World Library  
Flag as Inappropriate
Email this Article

Sign name

Article Id: WHEBN0003106159
Reproduction Date:

Title: Sign name  
Author: World Heritage Encyclopedia
Language: English
Subject: South African Sign Language, Deafness, Fingerspelling, American Sign Language, Sign language
Publisher: World Heritage Encyclopedia

Sign name

In Deaf culture and sign language, a sign name (or a name sign) is a special sign that is used to uniquely identify a person, just like a name. In the American Deaf community, there are some special cultural rules around sign names; for example, they must be agreed upon by you and people in the Deaf community. This ensures that no one else in the community already has the same sign name, or that the same sign does not have a different meaning. Until a person receives a sign name, the person's name is usually fingerspelled.[1]

In different cultures

Different deaf cultures appear to have different customs around sign names. For example, amongst the Deaf American community, sign names are usually subdivided into two naming systems: descriptive (DNS) and arbitrary (ANS).[2] The DNS system manually illustrates physical features, while the ANS system is the first letter of their English name applied to one or more locations. An ANS sign is usually just a unique sign without other meaning, though there may be family patterns, such as all the children in a family having names signed at the chin.[2]

In Swedish Sign Language and French Sign Language, it is the DNS system that dominates. In British Sign Language and Japanese Sign Language, people may be named with a lexical sign for something related to them. In JSL, sign names for males tend to be articulated with the thumb prominent, while in those for females the pinky tends to be prominent.


  1. ^
  2. ^ a b

Further reading

External links

  • Name Sign
  • Sign names
  • Name signs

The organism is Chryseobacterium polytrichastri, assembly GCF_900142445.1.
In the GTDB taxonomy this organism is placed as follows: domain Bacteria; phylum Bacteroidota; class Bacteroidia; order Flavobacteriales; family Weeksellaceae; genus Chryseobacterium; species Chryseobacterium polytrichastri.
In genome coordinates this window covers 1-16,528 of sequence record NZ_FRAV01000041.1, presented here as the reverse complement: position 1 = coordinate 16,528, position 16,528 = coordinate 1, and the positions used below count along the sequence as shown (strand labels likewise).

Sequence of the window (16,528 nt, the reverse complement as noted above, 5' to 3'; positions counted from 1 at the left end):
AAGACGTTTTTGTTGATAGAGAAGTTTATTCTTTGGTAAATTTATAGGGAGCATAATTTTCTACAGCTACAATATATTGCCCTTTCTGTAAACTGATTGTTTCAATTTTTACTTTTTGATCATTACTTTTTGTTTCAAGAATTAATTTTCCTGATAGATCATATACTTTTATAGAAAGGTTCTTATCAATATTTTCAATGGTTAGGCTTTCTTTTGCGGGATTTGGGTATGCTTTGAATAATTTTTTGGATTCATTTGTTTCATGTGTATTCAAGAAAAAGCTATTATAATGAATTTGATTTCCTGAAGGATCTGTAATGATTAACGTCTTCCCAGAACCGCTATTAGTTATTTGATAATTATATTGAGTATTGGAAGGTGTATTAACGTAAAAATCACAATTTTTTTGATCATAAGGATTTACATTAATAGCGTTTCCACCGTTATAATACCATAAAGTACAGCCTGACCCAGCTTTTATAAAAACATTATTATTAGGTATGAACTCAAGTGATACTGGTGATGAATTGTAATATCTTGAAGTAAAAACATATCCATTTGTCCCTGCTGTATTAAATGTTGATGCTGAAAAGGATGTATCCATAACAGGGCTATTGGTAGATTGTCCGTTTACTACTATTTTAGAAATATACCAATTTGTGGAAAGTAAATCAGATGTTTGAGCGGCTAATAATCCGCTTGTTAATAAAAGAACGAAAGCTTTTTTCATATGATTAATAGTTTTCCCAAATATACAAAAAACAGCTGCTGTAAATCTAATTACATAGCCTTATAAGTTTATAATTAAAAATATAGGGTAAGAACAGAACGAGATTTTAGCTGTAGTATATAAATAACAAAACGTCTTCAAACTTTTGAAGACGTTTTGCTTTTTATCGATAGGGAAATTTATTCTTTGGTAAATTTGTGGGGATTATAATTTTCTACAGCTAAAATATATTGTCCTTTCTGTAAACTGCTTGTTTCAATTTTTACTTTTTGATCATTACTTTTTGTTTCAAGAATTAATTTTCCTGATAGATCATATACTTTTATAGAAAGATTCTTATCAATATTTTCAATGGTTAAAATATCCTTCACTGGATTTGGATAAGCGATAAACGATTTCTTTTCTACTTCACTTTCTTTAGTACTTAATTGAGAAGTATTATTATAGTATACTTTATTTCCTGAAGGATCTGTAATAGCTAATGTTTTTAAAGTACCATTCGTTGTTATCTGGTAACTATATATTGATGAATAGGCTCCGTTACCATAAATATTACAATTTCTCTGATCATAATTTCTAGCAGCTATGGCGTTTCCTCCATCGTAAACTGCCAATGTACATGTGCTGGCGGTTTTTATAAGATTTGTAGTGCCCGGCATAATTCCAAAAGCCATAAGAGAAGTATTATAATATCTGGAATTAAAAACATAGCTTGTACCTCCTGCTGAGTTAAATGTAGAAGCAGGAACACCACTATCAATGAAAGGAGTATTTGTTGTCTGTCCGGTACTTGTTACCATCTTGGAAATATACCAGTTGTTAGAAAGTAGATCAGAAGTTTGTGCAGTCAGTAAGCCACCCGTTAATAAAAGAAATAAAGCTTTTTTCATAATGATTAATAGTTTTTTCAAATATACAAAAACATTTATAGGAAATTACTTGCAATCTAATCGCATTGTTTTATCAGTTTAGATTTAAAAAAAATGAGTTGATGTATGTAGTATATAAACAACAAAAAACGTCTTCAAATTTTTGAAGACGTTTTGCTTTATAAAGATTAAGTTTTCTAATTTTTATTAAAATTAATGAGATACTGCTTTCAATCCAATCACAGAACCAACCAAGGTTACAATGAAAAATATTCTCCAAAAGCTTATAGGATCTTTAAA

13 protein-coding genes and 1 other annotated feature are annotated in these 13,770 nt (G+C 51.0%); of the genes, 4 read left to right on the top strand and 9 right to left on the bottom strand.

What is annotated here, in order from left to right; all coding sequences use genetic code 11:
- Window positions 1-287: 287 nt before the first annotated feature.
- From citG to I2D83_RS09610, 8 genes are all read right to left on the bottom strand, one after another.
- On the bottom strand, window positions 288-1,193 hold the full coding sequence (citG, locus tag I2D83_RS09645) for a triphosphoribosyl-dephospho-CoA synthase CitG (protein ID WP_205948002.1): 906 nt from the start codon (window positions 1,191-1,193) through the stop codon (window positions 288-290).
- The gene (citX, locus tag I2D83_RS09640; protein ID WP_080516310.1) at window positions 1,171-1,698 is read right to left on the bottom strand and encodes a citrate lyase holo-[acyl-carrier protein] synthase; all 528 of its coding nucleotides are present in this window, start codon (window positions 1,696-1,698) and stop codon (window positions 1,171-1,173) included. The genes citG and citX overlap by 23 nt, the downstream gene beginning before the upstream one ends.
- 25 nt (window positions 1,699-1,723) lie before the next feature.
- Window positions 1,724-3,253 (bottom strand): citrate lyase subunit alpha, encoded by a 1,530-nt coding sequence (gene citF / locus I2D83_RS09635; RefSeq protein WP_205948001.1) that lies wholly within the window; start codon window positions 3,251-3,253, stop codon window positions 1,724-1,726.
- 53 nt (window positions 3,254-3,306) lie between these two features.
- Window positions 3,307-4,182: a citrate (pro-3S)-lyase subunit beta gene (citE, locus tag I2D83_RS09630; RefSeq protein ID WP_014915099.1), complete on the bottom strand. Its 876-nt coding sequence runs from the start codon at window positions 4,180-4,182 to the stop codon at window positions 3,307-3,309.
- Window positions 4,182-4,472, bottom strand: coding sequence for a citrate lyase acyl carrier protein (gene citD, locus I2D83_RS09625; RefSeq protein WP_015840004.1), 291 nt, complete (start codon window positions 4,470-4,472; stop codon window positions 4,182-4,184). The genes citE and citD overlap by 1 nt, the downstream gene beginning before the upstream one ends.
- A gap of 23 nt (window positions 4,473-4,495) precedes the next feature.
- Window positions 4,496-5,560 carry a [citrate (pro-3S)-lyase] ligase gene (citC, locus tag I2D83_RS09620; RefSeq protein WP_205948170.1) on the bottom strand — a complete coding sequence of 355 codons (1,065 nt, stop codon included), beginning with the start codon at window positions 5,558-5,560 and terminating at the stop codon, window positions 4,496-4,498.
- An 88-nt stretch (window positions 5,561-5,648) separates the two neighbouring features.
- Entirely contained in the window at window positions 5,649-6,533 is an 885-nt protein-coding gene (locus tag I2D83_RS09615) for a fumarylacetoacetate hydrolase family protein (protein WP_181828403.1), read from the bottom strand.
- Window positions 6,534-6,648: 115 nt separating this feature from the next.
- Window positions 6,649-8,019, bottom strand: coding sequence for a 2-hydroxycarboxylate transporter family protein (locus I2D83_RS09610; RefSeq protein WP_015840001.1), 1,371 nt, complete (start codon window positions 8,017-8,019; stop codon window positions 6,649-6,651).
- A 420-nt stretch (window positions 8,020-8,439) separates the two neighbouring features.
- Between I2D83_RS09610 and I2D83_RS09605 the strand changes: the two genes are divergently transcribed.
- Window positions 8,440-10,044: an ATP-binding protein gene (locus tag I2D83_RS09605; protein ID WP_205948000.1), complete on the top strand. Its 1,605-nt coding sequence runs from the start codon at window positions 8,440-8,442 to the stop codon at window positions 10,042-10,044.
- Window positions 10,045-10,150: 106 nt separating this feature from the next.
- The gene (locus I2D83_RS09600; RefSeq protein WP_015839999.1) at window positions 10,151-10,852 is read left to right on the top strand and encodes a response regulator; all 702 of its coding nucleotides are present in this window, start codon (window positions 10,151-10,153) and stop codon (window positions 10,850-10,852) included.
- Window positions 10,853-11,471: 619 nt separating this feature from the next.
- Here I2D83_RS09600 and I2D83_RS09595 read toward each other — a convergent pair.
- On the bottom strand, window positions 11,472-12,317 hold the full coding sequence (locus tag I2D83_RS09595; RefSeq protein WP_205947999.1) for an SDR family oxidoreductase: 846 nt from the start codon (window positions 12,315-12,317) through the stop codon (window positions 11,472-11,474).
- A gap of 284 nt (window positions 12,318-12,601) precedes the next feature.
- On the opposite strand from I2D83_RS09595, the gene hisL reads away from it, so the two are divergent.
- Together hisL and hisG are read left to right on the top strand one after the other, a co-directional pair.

This article was sourced from Creative Commons Attribution-ShareAlike License; additional terms may apply. World Heritage Encyclopedia content is assembled from numerous content providers, Open Access Publishing, and in compliance with The Fair Access to Science and Technology Research Act (FASTR), Wikimedia Foundation, Inc., Public Library of Science, The Encyclopedia of Life, Open Book Publishers (OBP), PubMed, U.S. National Library of Medicine, National Center for Biotechnology Information, U.S. National Library of Medicine, National Institutes of Health (NIH), U.S. Department of Health & Human Services, and, which sources content from all federal, state, local, tribal, and territorial government publication portals (.gov, .mil, .edu). Funding for and content contributors is made possible from the U.S. Congress, E-Government Act of 2002.
Crowd sourced content that is contributed to World Heritage Encyclopedia is peer reviewed and edited by our editorial staff to ensure quality scholarly research articles.
By using this site, you agree to the Terms of Use and Privacy Policy. World Heritage Encyclopedia™ is a registered trademark of the World Public Library Association, a non-profit organization.

Copyright © World Library Foundation. All rights reserved. eBooks from Project Gutenberg are sponsored by the World Library Foundation,
a 501c(4) Member's Support Non-Profit Organization, and is NOT affiliated with any governmental agency or department.